Parent stress. The construct of parent stress included parental depression, parenting stress, and marital conflict. Because these constructs were not assessed in first grade, kindergarten measures were used as proxies. Parental depression was measured using a short form (Ross, Mirowsky, & Huber, 1983) of the Center for Epidemiology Studies Depression Scale (Radloff, 1977), which has been validated on men and women and across race and ethnic groups. The measure consisted of 12 items that respondents rated on a scale from 0 (never) to 3 (most of the time), which were summed to obtain a scale score (α = .86). Example items are “could not shake off the blues” and “everything you did was an effort.”
Parenting stress was measured using seven items from the Parental Attitudes Towards Childrearing Scale (Easterbrooks & Goldberg, 1990). All items were rated on a scale from 1 (completely true) to 4 (not at all true). Example items are “child does things that really bother me” and “child seems harder to care for than most.” Items were reverse coded and averaged to create scale scores of parental stress where higher values indicate more stress (α = .67).
Marital conflict was made up of two scales assessing shared positive behaviors and arguments, and one item assessing marital satisfaction. This composite is similar to the marital conflict construct used by Gershoff et al. (2007). The positive behaviors scale included five items rated from 1 (less often than twice a month) to 4 (almost everyday), and included items such as “laugh together.” This scale was reverse coded such that higher values indicated fewer positive behaviors (α = .72). The arguments scale included 10 items (e.g., “argue about children”) rated from 1 (often) to 4 (never). The items were reverse-coded such that higher values indicated more arguments (α = .76). The marital satisfaction item was on a scale from 1 (very happy) to 3 (not too happy), but was rescaled to a 4-point scale (e.g., a value of 1 was rescaled to 1.33) to give it the same scale as the shared positive behaviors and arguments scales. The positive behaviors scale, arguments scale, and marital satisfaction item were averaged together to create the marital conflict composite, where higher values indicate more conflict (α = .63).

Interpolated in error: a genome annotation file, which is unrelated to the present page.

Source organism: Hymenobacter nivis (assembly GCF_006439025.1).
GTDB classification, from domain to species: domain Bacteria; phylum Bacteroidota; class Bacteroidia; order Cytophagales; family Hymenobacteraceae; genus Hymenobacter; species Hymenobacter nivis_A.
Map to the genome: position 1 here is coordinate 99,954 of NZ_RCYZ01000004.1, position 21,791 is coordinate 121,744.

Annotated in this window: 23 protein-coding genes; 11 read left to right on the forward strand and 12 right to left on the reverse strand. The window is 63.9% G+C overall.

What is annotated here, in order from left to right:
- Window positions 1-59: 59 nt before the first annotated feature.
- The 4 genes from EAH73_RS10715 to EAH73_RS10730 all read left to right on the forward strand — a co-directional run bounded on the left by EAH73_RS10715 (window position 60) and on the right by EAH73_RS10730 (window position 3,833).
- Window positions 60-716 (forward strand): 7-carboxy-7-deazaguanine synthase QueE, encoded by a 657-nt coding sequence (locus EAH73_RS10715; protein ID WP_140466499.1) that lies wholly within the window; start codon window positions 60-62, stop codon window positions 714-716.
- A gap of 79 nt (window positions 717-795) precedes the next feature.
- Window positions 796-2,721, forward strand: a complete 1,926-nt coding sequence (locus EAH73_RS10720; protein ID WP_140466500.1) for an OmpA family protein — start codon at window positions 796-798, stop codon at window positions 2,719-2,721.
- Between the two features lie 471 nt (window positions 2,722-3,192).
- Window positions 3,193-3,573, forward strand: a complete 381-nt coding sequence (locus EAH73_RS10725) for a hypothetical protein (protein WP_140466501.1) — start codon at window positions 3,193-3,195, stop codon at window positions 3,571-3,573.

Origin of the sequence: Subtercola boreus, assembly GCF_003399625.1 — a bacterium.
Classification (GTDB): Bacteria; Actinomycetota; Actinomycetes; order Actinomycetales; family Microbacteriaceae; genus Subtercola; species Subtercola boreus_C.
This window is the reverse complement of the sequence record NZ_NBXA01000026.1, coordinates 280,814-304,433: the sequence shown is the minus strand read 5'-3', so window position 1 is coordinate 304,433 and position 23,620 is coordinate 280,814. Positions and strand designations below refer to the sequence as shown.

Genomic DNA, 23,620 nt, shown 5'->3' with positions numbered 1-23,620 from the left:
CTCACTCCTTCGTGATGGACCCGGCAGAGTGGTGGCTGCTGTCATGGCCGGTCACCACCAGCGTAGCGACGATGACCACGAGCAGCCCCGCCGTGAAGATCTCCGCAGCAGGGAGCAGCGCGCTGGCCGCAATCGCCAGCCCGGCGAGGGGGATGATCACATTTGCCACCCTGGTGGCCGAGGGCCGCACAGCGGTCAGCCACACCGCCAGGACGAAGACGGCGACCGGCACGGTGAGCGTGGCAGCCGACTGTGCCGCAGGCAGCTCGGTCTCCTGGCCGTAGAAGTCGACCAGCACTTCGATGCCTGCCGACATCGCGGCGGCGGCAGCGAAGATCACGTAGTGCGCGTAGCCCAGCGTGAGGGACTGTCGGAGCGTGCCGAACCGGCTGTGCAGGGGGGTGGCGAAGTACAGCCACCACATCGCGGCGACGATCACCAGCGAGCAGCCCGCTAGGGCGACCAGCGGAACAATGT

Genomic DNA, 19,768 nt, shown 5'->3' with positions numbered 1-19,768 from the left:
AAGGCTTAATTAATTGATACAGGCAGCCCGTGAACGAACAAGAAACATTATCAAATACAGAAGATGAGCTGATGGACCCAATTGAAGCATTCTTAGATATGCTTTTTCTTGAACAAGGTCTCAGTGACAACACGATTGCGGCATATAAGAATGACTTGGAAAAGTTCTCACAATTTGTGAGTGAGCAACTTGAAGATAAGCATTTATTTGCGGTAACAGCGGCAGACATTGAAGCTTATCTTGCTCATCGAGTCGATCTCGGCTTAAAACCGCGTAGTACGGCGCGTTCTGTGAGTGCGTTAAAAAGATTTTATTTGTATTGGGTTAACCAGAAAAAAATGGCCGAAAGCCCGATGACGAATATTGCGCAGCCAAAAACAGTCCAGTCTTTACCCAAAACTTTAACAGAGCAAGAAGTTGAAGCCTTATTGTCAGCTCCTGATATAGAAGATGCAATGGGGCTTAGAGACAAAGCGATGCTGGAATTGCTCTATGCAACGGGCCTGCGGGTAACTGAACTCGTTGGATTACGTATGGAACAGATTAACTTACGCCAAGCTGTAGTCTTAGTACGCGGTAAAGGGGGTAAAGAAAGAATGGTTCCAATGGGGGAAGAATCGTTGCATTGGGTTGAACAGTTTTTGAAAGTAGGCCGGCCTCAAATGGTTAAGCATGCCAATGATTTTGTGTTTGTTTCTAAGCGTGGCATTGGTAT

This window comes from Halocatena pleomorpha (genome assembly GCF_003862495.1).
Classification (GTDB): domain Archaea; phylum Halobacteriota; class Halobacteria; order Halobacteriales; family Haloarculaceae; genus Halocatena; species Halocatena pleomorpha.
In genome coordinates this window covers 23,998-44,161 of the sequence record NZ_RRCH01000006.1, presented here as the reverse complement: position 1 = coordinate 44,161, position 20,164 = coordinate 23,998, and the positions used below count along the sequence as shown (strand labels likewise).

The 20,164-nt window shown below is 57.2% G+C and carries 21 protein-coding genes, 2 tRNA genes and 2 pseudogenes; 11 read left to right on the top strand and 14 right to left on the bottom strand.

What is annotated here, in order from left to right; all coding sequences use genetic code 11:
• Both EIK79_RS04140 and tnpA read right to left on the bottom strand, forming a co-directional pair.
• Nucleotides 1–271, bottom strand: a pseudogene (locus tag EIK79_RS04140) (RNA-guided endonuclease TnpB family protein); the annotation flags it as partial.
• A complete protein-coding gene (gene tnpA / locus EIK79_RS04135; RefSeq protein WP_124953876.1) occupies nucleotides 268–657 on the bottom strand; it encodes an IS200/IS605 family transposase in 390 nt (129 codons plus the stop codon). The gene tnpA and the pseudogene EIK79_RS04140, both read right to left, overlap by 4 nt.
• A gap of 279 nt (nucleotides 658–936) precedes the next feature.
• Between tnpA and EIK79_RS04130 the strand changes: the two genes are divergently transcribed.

Parenting practices. The construct of parenting practices included parental warmth, physical punishment, cognitive stimulation, and rules and routines, and was modeled after the parenting practices construct created by Gershoff et al. (2007). The physical punishment, warmth, and cognitive stimulation scales were each composed of items from the Home Observation for Measurement of the Environment scale (HOME; Caldwell & Bradley, 1984), a well-established measure that has been validated across race and ethnic groups and varying levels of SES. Warmth and physical punishment were assessed in kindergarten (not assessed in first grade); cognitive stimulation and rules and routines were assessed in first grade.
Parental warmth consisted of six items such as “warm, close times together” and was rated on a scale from 1 (completely true) to 4 (not at all true). The items were reverse coded and averaged such that higher values reflect greater warmth (α = .58). Although the reliability of these parental warmth items is lower than we would have liked, we elected to include it for theoretical reasons and because of its significant loading on the parenting practices latent variable (described in the Results section).
The physical punishment scale was constructed using the same method as Gershoff et al. (2007). One item assessed the frequency with which the child was spanked during the last week, and responses ranged from 0 to 30. These responses were recoded on a scale from 0 (did not spank last week) to 3 (three or more times last week). Another item asked what the parent would do if the child were to hit them, and provided 11 response options that were recoded on a continuous scale of 0–3 based on the severity of punishment. For example, a 3 was assigned if a parent would “spank him or her” or “hit him or her back,” and a 0 was assigned if the most severe punishment was to “make him or her apologize.” The frequency of spanking and the severity of punishment score were then averaged for a composite physical punishment score.
Home cognitive stimulation included nine items to which parents responded on a scale from 1 (not at all) to 4 (everyday). Example items include “tell stories,”“sing songs with child,” and “involve child in household chores.” The items were averaged together to create the home cognitive stimulation composite score (α = .72).